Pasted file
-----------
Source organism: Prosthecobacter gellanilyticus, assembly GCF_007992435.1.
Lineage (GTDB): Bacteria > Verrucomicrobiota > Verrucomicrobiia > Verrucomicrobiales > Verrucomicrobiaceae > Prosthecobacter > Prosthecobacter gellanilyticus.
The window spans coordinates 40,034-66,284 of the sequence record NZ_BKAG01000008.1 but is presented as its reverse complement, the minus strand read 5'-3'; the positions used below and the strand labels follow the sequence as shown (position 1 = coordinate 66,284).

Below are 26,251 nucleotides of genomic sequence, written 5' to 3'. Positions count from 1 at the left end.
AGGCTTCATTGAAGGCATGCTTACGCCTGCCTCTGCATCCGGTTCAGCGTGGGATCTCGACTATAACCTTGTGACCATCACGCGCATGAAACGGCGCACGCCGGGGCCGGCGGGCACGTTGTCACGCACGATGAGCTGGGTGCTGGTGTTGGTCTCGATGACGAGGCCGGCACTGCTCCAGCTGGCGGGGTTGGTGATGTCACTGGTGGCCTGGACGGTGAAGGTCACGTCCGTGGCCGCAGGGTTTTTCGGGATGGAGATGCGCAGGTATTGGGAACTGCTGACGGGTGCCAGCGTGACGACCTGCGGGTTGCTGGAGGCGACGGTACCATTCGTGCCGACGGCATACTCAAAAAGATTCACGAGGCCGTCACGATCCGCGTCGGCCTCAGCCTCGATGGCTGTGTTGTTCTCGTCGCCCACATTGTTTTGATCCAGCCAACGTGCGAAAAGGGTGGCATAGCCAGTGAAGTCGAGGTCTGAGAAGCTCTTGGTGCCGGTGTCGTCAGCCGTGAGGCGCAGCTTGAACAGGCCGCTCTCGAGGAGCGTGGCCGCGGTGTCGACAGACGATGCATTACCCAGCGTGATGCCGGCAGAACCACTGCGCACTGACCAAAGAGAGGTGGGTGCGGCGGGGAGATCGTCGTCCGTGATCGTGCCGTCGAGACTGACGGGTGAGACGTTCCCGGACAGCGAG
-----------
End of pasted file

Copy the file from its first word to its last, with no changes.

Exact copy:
Source organism: Prosthecobacter gellanilyticus, assembly GCF_007992435.1.
Lineage (GTDB): Bacteria > Verrucomicrobiota > Verrucomicrobiia > Verrucomicrobiales > Verrucomicrobiaceae > Prosthecobacter > Prosthecobacter gellanilyticus.
The window spans coordinates 40,034-66,284 of the sequence record NZ_BKAG01000008.1 but is presented as its reverse complement, the minus strand read 5'-3'; the positions used below and the strand labels follow the sequence as shown (position 1 = coordinate 66,284).

Below are 26,251 nucleotides of genomic sequence, written 5' to 3'. Positions count from 1 at the left end.
AGGCTTCATTGAAGGCATGCTTACGCCTGCCTCTGCATCCGGTTCAGCGTGGGATCTCGACTATAACCTTGTGACCATCACGCGCATGAAACGGCGCACGCCGGGGCCGGCGGGCACGTTGTCACGCACGATGAGCTGGGTGCTGGTGTTGGTCTCGATGACGAGGCCGGCACTGCTCCAGCTGGCGGGGTTGGTGATGTCACTGGTGGCCTGGACGGTGAAGGTCACGTCCGTGGCCGCAGGGTTTTTCGGGATGGAGATGCGCAGGTATTGGGAACTGCTGACGGGTGCCAGCGTGACGACCTGCGGGTTGCTGGAGGCGACGGTACCATTCGTGCCGACGGCATACTCAAAAAGATTCACGAGGCCGTCACGATCCGCGTCGGCCTCAGCCTCGATGGCTGTGTTGTTCTCGTCGCCCACATTGTTTTGATCCAGCCAACGTGCGAAAAGGGTGGCATAGCCAGTGAAGTCGAGGTCTGAGAAGCTCTTGGTGCCGGTGTCGTCAGCCGTGAGGCGCAGCTTGAACAGGCCGCTCTCGAGGAGCGTGGCCGCGGTGTCGACAGACGATGCATTACCCAGCGTGATGCCGGCAGAACCACTGCGCACTGACCAAAGAGAGGTGGGTGCGGCGGGGAGATCGTCGTCCGTGATCGTGCCGTCGAGACTGACGGGTGAGACGTTCCCGGACAGCGAG